Seasonal distribution of pathogenic free-living amebae in Oklahoma waters.
Pathogenic free-living amebae cause serious human disease, including infection of the eye and the central nervous system.
The purpose of this study was to sample aquatic environments in the Tulsa, Oklahoma, area year-round for the presence of these disease-causing amebae.
A total of 34 pathogenic isolates were obtained from 2,016 processed water and swab samples.
Pathogenicity was determined by the ability of amebae to cause death in mice after intranasal inoculation.
Pathogenic amebae were isolated during every month of the year and were identified as Naegleria australiensis (38%), Acanthamoeba species (35%), N. fowleri (18%), and leptomyxid amebae (9%). Pathogenic leptomyxids have not previously been reported from the environment.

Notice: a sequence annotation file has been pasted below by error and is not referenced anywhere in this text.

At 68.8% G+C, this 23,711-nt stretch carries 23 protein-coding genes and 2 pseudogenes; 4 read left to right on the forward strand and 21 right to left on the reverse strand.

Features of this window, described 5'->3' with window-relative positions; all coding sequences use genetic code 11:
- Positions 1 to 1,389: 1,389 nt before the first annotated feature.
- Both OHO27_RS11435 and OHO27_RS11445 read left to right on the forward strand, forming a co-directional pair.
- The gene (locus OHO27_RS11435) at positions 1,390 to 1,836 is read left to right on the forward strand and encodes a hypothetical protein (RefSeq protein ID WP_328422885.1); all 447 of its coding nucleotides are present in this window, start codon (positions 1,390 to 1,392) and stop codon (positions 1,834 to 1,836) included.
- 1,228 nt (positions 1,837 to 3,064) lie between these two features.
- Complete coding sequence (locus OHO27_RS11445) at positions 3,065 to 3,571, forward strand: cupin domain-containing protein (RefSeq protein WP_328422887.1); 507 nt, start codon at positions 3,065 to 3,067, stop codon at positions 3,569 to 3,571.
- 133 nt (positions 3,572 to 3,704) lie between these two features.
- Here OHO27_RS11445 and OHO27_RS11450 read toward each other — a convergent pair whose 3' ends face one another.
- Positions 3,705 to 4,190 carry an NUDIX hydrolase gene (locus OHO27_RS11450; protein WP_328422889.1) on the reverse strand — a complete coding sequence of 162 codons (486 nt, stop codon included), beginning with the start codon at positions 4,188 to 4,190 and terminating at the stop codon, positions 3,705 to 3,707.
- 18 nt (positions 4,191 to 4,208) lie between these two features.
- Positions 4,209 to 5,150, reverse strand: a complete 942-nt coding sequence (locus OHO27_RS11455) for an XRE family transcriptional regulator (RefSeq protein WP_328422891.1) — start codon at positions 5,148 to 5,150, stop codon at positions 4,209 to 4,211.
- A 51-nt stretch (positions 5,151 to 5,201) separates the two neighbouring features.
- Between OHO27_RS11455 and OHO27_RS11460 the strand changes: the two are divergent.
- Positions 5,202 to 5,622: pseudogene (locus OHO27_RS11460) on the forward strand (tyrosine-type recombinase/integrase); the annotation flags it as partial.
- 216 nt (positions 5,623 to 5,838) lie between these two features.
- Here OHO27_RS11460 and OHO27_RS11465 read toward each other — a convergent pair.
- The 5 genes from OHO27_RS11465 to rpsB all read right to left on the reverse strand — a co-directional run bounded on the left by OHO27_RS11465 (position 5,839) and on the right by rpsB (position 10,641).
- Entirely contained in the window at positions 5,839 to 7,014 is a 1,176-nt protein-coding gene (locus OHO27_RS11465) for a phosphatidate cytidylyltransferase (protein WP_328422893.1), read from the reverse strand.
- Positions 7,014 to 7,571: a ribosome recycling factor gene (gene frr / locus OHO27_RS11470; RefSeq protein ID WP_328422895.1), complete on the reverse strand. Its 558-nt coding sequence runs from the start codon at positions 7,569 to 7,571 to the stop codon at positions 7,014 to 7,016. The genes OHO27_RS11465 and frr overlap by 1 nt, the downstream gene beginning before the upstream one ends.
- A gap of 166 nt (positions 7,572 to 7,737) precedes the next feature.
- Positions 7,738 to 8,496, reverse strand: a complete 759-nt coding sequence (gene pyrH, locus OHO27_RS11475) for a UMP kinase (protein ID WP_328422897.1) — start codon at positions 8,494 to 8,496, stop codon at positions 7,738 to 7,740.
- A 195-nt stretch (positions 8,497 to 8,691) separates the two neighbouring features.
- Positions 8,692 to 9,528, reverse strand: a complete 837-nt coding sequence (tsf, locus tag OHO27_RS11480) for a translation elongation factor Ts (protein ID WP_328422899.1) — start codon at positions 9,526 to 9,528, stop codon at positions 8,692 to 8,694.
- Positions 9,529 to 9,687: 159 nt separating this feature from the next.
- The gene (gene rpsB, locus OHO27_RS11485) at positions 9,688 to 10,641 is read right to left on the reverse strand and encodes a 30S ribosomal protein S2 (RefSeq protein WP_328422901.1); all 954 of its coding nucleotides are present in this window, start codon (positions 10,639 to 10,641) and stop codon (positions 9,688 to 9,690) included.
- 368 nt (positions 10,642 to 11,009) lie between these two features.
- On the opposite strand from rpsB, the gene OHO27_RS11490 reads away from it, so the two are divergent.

The greatest percentage of recovery of pathogens occurred during the spring and autumn.
The prevalence of pathogenic free-living amebae in the sampled waters was 1 pathogen/3.4 l water.
Mots-clés Pascal : Répartition géographique, Variation saisonnière, Parasite, Pathogène, Kératite, Encéphalite, Milieu aquatique, Oeil pathologie, Système nerveux pathologie, Oklahoma, Amoebida, Etats Unis, Amérique du Nord, Amérique, Protozoa
Mots-clés Pascal anglais : Geographic distribution, Seasonal variation, Parasite, Pathogenic, Keratitis, Encephalitis, Aquatic environment, Eye disease, Nervous system diseases, Oklahoma, United States, North America, America, Protozoa
Notice produite par :
Inist-CNRS - Institut de l'Information Scientifique et Technique
Cote : 95-0248268
Code Inist : 002A11B. Création : 01/03/1996.